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Bad weather and lack of confidence: fewer shoppers hit UK high streets in March

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Shoppers stayed away from the high street in March, new figures suggest. But although snowstorms dubbed the Beast from the East may have made the downturn more severe than it otherwise might have been, these figures appear to be part of a longer-term trend that is seeing shoppers move further online to buy, says the British Retail Consortium (BRC).

The number of people visiting shops fell by 6% in March, according to the latest BRC-Springboard Footfall and Vacancies Monitor. A year earlier, footfall was up by 1.3%, while the 12-month average to this March is a decline of 1.4%.

Helen Dickinson, chief executive of the BRC said: “Whilst the prolonged period of bad weather has had an impact on shoppers visiting the high street, we are seeing a longer term trend of reduced footfall which highlights that shoppers face more choice in terms of how, where and when they shop. The retail environment is changing and retailers are investing in innovation and technology adaptations in response to this. Policy-makers must also play their part with a vision for a modern business taxation system which reflects this new environment.”

Numbers fell most sharply on the high street, where footfall was down by 8.6 per cent, but no locations were immune. Retail parks saw a 1.8% drop in footfall while shopping centre visitor numbers were down by 4.8% on last time, the report suggests.

No areas of the UK escaped the downturn. The largest declines were seen in Greater London (-7.5%) the South East (-6.5%), and in the East Midlands (-5.6%). While snow may have been a factor in the fall, the cold snap, which started on February 24, finished early in the month on March 4. Heavy rain followed over subsequent weeks.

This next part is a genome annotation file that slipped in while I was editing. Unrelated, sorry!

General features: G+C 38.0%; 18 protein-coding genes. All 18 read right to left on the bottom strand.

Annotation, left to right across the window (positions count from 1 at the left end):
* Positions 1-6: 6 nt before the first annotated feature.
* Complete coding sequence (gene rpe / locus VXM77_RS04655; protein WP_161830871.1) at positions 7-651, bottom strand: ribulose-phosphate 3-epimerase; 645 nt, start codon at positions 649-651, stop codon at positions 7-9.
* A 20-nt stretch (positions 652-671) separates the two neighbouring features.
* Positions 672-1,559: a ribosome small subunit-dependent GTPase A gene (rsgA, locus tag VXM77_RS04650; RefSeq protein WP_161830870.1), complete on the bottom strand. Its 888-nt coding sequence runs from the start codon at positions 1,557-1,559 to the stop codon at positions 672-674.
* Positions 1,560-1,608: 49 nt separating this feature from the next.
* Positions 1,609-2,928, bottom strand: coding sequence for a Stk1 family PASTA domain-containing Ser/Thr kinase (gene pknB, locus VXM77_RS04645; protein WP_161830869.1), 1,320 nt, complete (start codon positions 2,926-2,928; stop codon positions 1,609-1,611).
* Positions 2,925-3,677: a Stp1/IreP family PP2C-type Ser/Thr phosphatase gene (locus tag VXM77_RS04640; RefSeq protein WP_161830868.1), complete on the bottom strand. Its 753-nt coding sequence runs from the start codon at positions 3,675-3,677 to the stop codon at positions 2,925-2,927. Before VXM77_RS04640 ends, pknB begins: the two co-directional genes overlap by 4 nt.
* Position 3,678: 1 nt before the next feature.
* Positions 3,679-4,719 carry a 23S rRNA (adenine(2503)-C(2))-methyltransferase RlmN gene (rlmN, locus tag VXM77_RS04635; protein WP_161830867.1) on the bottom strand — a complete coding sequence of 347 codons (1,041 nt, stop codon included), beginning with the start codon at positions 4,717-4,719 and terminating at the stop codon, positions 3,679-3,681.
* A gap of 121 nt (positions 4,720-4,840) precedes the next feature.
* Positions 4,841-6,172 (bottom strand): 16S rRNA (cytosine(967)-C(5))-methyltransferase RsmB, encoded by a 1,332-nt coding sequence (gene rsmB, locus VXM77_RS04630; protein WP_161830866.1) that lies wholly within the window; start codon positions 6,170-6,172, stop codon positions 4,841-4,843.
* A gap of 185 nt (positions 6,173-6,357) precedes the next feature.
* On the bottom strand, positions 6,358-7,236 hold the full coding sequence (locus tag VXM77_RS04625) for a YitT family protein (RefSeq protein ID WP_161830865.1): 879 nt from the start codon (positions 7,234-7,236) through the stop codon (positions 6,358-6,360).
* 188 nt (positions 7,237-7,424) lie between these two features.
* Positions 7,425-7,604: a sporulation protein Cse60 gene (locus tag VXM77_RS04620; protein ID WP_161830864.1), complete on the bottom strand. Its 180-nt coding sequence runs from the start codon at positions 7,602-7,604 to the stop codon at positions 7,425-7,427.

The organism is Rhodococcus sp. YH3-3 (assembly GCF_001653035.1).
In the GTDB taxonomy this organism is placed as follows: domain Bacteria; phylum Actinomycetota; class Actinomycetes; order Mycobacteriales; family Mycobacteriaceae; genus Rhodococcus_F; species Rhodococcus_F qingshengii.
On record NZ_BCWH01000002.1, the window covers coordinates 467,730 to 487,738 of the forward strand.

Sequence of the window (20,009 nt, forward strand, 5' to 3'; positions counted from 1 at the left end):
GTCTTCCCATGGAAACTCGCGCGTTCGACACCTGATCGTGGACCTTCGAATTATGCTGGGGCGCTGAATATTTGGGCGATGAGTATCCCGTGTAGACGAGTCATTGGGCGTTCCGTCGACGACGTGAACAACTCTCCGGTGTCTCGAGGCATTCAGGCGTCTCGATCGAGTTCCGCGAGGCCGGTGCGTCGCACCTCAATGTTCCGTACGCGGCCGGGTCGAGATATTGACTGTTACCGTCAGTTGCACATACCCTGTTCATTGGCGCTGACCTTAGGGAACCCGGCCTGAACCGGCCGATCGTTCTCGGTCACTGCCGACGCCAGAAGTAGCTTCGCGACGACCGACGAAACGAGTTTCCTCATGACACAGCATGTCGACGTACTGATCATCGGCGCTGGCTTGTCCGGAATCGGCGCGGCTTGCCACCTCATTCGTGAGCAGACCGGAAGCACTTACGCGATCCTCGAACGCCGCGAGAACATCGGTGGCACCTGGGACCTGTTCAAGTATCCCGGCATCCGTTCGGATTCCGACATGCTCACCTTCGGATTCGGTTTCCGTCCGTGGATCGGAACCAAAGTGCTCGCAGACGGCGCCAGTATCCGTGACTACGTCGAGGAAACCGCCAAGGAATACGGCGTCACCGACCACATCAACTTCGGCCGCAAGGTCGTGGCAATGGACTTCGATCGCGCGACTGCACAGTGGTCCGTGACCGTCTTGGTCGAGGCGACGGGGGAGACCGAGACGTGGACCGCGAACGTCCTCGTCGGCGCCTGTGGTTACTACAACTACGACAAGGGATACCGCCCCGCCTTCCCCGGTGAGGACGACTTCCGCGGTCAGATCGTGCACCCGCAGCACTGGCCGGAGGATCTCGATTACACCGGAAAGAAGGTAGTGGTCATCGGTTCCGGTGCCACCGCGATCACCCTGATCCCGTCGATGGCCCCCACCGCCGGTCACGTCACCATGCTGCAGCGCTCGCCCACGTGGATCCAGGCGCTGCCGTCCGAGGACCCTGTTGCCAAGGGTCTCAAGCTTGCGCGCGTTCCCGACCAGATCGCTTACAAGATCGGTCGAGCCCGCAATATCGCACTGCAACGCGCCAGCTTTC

Diane Wehrle, Springboard marketing and insights director, said: “The severe weather put paid to any glimmer of hope for an uplift in shopper activity in March. Hitting the week following the pay day weekend was the worst timing possible as it meant that shoppers who had available budget deferred trips. A proportion of this was made up over Easter, with footfall in shopping centres and retail parks rising from last Easter but this was more than offset by the impact of the heavy rain on high streets. Indeed, throughout the month we were able to track the impact on footfall each day as adverse weather moved across the UK.

“Comparing the weekly trend with annual change in footfall enables us to see the fundamentals underlying shopper activity. So whilst footfall was hit hard in the first week of the month, declining by -17.1% from the week before, it bounced back, rising by +25.5% in the second week and by an average of +2.3% over the month, demonstrating that deferred trips were reinstated when the weather improved.

“But the bounce back was based on a reduced shopper pool compared with last year, with the significant annual decline of -6% over the month demonstrating that there is reduced shopper activity this year than in 2017. This is undoubtedly a function of low consumer confidence arising from ongoing economic constraints attached to current price inflation and concern for the future, exacerbated by the underlying structural shift in consumer habits away from purely transaction based activity towards activity with a leisure focus.”

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